“The gains in federal employee engagement are promising and indicate that an intentional focus on the management of the workforce can make a difference,” Stier said. “A highly motivated and engaged workforce is critical to a well-functioning government and the success of our country.”
Among mid-size agencies, the Federal Energy Regulatory Commission took the top slot in 2017, improving from fourth place a year ago. The Government Accountability Office remained in second place this year, while the Federal Deposit Insurance Corporation fell from first to third.
The Homeland Security Department again found itself at the bottom of large agency rankings in 2017, although it built on its gains last year, increasing from 45.8 to 52.0 this year.
The Veterans Affairs Department, which continues to go through upheaval as the White House has promised reform and members of Congress have sought to privatize some aspects of veteran care, saw its score drop from 56.7 last year to 56.1 in 2017.
The National Labor Relations Board saw the best improvement among mid-size agencies, increasing 7.4 points from 60.5 in 2016 to 67.9 this year. The Small Business Administration also posted big gains, improving by 7.3 points to 59.4 in 2017.
As a result of OPM’s initial decision, 21 small agencies and 165 agency subcomponents were not included in the first round of this year's rankings. Although the small agency rankings are incomplete, the Office of Management and Budget saw a stark decline in employee engagement, dropping 7.3 points from 2016 to 75.4. But the Millennium Challenge Corporation, an agency borne out of State and the U.S. Agency for International Development, climbed 13.8 points from 60.0 last year to 73.8 in 2017.
Of the 150 agency subcomponents for which the Partnership received data, the Secret Service came in last again this year, with a virtually unchanged score of 33. The workforce has suffered low morale and scandals in recent years, and workers perennially hit their annual overtime limits early because of under-staffing, requiring congressional action.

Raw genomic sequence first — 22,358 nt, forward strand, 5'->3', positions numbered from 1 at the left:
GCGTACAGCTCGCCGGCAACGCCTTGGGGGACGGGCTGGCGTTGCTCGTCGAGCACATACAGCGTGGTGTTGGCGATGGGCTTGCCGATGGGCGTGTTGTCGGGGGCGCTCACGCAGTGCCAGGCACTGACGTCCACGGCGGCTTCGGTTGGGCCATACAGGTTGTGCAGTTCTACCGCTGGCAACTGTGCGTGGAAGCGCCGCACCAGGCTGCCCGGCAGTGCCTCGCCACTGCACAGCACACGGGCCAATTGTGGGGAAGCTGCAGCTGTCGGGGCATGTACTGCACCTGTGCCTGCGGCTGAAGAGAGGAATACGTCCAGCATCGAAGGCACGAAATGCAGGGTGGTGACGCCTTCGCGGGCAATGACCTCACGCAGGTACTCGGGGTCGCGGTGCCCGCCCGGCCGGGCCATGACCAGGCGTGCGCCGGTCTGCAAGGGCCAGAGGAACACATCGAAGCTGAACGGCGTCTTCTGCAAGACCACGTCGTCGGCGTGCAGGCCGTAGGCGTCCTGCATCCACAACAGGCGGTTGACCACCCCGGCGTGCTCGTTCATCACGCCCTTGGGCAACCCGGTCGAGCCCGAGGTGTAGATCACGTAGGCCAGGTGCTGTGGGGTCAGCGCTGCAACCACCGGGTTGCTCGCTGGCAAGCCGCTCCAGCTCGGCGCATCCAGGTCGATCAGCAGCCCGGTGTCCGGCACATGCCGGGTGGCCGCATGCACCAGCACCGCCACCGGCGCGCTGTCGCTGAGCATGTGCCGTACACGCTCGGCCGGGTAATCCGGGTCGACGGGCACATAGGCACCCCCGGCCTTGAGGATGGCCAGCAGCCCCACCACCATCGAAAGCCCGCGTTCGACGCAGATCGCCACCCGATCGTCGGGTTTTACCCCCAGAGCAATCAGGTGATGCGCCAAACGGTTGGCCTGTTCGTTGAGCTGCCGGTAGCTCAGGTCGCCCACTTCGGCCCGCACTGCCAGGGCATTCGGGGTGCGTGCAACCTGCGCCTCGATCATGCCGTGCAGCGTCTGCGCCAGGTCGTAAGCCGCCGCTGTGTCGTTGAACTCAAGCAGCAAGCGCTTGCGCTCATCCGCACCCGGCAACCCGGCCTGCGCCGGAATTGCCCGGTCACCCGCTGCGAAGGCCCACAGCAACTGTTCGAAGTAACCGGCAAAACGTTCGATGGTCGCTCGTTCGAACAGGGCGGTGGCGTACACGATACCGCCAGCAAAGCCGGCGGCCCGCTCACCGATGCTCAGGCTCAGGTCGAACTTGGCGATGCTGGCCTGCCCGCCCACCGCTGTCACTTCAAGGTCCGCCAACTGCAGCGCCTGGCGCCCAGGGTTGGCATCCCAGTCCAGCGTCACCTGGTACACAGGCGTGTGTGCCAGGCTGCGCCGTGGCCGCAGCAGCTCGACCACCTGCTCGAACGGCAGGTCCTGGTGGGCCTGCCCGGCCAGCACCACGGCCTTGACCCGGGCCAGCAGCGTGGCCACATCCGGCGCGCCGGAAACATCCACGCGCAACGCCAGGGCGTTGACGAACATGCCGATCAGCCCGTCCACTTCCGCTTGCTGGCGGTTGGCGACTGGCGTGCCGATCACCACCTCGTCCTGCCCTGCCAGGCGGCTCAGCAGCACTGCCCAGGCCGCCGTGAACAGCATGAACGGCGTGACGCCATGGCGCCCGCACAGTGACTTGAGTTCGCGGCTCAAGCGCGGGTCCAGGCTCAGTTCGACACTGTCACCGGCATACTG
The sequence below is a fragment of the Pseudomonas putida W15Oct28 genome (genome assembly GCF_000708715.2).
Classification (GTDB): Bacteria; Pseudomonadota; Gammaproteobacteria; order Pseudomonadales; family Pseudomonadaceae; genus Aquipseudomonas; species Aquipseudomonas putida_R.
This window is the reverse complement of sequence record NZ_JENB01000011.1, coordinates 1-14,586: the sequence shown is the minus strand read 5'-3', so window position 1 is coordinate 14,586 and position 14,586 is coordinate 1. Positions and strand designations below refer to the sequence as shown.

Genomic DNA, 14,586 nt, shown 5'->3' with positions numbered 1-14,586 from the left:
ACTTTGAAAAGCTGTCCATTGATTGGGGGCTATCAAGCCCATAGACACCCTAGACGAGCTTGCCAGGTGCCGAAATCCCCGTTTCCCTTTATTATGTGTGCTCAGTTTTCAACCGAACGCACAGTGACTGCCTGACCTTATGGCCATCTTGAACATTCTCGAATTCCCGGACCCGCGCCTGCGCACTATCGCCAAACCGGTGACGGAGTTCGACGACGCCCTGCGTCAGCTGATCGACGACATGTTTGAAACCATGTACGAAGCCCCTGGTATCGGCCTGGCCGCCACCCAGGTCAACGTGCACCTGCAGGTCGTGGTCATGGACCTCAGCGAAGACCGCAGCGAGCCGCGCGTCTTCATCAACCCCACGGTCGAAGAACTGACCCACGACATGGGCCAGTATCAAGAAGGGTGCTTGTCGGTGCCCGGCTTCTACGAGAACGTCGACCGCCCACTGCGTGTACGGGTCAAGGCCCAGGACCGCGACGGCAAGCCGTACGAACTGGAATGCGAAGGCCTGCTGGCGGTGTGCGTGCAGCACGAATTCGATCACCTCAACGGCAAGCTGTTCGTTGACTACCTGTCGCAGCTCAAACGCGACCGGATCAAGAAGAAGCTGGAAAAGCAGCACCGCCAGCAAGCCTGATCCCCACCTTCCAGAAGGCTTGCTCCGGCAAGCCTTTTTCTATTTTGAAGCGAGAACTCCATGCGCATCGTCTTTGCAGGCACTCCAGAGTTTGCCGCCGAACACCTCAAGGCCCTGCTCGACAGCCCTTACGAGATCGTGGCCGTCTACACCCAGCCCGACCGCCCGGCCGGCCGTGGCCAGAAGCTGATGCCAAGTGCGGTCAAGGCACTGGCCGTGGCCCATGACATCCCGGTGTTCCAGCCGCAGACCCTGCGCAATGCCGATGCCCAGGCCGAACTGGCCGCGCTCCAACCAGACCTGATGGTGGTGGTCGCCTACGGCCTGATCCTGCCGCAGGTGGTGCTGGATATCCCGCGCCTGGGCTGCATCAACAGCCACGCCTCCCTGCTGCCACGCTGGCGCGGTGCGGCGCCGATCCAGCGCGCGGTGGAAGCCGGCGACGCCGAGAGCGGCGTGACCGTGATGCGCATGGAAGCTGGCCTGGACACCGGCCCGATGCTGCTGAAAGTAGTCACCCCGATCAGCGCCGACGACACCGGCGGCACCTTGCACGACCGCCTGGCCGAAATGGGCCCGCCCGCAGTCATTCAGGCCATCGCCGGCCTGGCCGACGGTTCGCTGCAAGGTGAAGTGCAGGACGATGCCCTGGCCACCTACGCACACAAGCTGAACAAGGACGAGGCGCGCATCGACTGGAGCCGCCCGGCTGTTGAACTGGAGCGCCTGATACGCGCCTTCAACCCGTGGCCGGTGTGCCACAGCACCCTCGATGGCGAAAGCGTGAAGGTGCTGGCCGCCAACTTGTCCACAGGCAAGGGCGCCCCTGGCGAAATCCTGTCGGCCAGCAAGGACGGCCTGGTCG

Several subcomponents of the Environmental Protection Agency saw steep declines in this year’s scores. The Office of Air and Radiation dropped 7.3 points; the Office of Enforcement and Compliance Assurance, 5.5 points; the Office of Water, 5.4 points; Pacific Southwest Region, 3.9 points; and Mid-Atlantic Region, 2.9 points.
Additionally, the FBI, which has seen repeated attacks from Trump’s Twitter account and had its director controversially fired last spring, fell 2.1 points this year, from 68.7 in 2016 to 66.6.
Despite raising concerns earlier this fall about lagging response rates to the FEVS both governmentwide and at individual agencies, Bulman said the Partnership ultimately decided not to adjust its formula to account for shifts in the proportion of agency employees that took the survey.
“It always comes down to the question—are they responding differently from those who are not responding?” she said. “Although the response rate has gone down to 45.5 percent, that’s still a respectable response rate by survey standards. And there does not appear to be a relationship between response rate and overall score.”